The reasons for integrating Scandinavian style into commercial interiors is the same as it was for introducing it into the home. Firstly, as modern workspaces can be the place where most people spend their waking time, it is therefore essential to keep out the gloom of a long winter by introducing light. Flooring, including carpet, can be used to maximise the amount of light reflected. Natural light can be amplified in other ways too, such as generously proportioned windows.
Use of neutral colours which are serene and muted makes the office space appear bright and spacious, even on dull days. This can help to keep employees motivated during the winter months. And it can be successfully optimised by use of accent colours in carpet or rugs which inject workspaces with life and character.
Barriers and partitions are also being replaced in favour of subtle changes in flooring tone to reflect breakout areas or chill-out zones. Here zoning is used to ensure that areas of an office can be separated into a variety of ‘activity settings’ designed for specific actions such as informal meeting areas, breakout zones or quiet areas. It is proving to be much more effective in enhancing employee communication and team-working rather than walls and partitions and is completely in keeping with Scandinavian style.
What Scandinavian design does bring with it is longevity. It has enjoyed popularity for over 50 years, which suggests it is a great theme for modern office environments. The thermal and acoustic properties offered by carpet, too, are helping to enhance the trend, introducing that element of comfort and practicality for which Scandinavian style is renowned. Modern developments in fibre bonded carpet, for example, means the carpet can retain its aesthetics for longer. These carpets also offer anti-fray properties, which means they can withstand heavy duty traffic and regular cleaning, either in office or educational environments, without fibres becoming dislodged and damaging the aesthetics.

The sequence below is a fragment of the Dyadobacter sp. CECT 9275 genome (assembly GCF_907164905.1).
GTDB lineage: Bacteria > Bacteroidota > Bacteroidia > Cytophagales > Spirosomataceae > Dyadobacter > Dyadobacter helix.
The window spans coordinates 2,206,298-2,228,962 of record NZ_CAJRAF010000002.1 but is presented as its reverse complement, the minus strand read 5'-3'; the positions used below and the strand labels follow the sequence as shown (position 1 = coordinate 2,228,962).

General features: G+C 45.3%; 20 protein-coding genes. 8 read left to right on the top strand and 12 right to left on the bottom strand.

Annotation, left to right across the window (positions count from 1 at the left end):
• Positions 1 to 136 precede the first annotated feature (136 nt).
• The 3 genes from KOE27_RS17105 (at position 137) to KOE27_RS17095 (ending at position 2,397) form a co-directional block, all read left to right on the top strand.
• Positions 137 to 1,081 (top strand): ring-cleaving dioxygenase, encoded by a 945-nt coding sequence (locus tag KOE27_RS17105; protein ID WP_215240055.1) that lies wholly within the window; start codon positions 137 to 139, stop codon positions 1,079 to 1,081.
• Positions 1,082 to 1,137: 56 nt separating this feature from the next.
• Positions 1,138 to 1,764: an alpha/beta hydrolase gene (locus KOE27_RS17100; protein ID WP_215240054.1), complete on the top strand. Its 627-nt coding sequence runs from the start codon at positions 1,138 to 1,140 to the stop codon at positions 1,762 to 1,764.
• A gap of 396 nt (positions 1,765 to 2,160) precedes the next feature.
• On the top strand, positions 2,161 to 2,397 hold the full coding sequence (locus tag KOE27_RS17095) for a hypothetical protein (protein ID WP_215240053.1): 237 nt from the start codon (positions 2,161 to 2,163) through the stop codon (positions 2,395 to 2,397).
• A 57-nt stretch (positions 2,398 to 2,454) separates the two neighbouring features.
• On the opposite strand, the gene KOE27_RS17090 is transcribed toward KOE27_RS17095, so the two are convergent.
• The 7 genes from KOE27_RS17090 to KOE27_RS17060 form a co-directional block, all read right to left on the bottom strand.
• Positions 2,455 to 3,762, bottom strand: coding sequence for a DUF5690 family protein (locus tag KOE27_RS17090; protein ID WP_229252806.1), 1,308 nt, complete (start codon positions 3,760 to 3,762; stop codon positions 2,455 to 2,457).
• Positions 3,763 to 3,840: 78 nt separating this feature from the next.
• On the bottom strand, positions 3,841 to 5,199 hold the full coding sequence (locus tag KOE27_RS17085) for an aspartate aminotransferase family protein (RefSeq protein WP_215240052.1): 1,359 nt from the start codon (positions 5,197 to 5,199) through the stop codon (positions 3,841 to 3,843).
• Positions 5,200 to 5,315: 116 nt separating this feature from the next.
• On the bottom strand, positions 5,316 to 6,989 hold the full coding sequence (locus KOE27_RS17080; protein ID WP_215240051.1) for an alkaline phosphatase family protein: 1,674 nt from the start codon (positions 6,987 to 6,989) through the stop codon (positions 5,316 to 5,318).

So it looks like Scandinavian style is here to stay and this means that the modern workplace will continue to reflect the clean, uncluttered minimalistic look of many modern homes. However many interior designers are cleverly making the most of the Scandinavian trend by combining it with flooring that offers practical benefits, such as great acoustics and comfort underfoot, to create a truly inspiration interior work environment.”
Heckmondwike is the UK’s leading fibre bonded carpet manufacturer. The company designs and manufactures carpets for a wide range of educational, public sector and commercial environments. The company’s Iron Duke range of fibre bonded carpet is celebrating its 50th anniversary this year, having been around a similar length of time to modern-day Scandinavian style.
Heckmondwike’s sample cards are available to order via the website or by calling 01924 406161.